The spot's inspiration comes from shifan tsai (or sifang cai), which Chen has dubbed "private chateau-style cuisine," generally homestyle food cooked in a private home.
In recent years, a number of underground restaurants and kitchens in China, Hong Kong, and Taiwan have sprung up in private residences, often serving their own house specialties.
“At Eight Tables, we want to present elegant Chinese cuisine in a different light, bringing the glory of a classic cuisine to the present with modern interpretations from a San Francisco perspective,” said Chen, the founder and head chef at Eight Tables, in a statement.
“Crafted in a world-class show kitchen," he said, "the menu will push Chinese culinary boundaries and serve as an ongoing wellspring of novel approaches to a grand cuisine."
The restaurant offers a 10-course tasting menu starting at $225 per person, paired with a wine selection from sommelier Anthony Kim and handcrafted cocktails by bar director Anthony Keels, for an additional cost. (China Live also features a Shanghai-inspired saloon.)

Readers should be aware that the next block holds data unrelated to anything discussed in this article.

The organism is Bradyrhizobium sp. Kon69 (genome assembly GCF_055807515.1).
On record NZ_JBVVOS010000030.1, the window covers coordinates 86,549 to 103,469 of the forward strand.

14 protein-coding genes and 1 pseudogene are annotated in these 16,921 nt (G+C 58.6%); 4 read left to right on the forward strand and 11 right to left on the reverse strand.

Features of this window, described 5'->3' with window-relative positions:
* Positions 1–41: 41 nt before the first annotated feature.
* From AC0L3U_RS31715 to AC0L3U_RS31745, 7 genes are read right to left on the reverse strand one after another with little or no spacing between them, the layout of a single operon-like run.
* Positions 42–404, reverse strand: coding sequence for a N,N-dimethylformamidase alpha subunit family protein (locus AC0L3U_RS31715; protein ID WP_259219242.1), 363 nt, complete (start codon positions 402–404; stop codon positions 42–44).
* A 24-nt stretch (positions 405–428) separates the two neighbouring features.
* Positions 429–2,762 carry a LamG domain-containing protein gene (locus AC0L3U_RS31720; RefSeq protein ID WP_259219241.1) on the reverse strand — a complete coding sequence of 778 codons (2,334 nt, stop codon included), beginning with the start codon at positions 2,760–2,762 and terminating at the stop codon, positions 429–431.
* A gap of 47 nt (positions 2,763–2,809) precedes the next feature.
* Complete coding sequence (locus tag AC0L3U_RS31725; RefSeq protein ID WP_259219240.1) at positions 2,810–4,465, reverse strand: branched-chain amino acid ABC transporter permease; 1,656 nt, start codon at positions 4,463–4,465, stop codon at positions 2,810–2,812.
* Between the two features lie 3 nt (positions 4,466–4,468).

Expect a seasonal menu with nine cold appetizers, savory courses and intermezzo coursing of various pastries, finished off with sweet dishes prepared by China Live pastry chef Luis Villavelazquez.
The opening menu will offer velvet chicken with Burgundy truffles and matsutake mushrooms with veal soya jus; and red braised pork belly with tea quail egg, and yuba knots.
The dining experience is meant to feel like guests are visiting someone's home, complete with walls adorned with the chef's own personal effects and family portraits. Guests will enter the restaurant from a hidden door in the alley, after they are transported to the elevator in a Shanghai-style rickshaw.
Before being escorted to one of eight semi-private tables for dining, guests are encouraged to lounge in the foyer, equipped with a custom bar cart and personalized cocktail service provided throughout the evening.
Eight Tables is set to debut October 3rd and will be open Tuesday to Saturday, 5–10pm.